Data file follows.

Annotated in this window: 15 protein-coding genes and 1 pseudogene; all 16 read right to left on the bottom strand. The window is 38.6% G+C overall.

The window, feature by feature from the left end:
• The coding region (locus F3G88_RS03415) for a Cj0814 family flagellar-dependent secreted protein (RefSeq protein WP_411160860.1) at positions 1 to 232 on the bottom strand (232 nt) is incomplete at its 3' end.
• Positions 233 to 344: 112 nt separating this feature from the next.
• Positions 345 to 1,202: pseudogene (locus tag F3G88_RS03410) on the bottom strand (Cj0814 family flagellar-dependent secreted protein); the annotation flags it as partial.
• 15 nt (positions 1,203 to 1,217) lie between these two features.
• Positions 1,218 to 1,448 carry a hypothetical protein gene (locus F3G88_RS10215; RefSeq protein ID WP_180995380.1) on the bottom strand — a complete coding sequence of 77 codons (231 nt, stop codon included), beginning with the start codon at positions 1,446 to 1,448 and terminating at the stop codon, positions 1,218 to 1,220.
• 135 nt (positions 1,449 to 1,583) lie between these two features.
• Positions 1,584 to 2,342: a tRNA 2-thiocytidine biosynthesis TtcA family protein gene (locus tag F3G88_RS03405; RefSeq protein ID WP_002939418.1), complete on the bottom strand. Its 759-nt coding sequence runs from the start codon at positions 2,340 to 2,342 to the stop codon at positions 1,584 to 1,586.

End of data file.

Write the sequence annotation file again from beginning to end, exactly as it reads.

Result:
Annotated in this window: 15 protein-coding genes and 1 pseudogene; all 16 read right to left on the bottom strand. The window is 38.6% G+C overall.

The window, feature by feature from the left end:
• The coding region (locus F3G88_RS03415) for a Cj0814 family flagellar-dependent secreted protein (RefSeq protein WP_411160860.1) at positions 1 to 232 on the bottom strand (232 nt) is incomplete at its 3' end.
• Positions 233 to 344: 112 nt separating this feature from the next.
• Positions 345 to 1,202: pseudogene (locus tag F3G88_RS03410) on the bottom strand (Cj0814 family flagellar-dependent secreted protein); the annotation flags it as partial.
• 15 nt (positions 1,203 to 1,217) lie between these two features.
• Positions 1,218 to 1,448 carry a hypothetical protein gene (locus F3G88_RS10215; RefSeq protein ID WP_180995380.1) on the bottom strand — a complete coding sequence of 77 codons (231 nt, stop codon included), beginning with the start codon at positions 1,446 to 1,448 and terminating at the stop codon, positions 1,218 to 1,220.
• 135 nt (positions 1,449 to 1,583) lie between these two features.
• Positions 1,584 to 2,342: a tRNA 2-thiocytidine biosynthesis TtcA family protein gene (locus tag F3G88_RS03405; RefSeq protein ID WP_002939418.1), complete on the bottom strand. Its 759-nt coding sequence runs from the start codon at positions 2,340 to 2,342 to the stop codon at positions 1,584 to 1,586.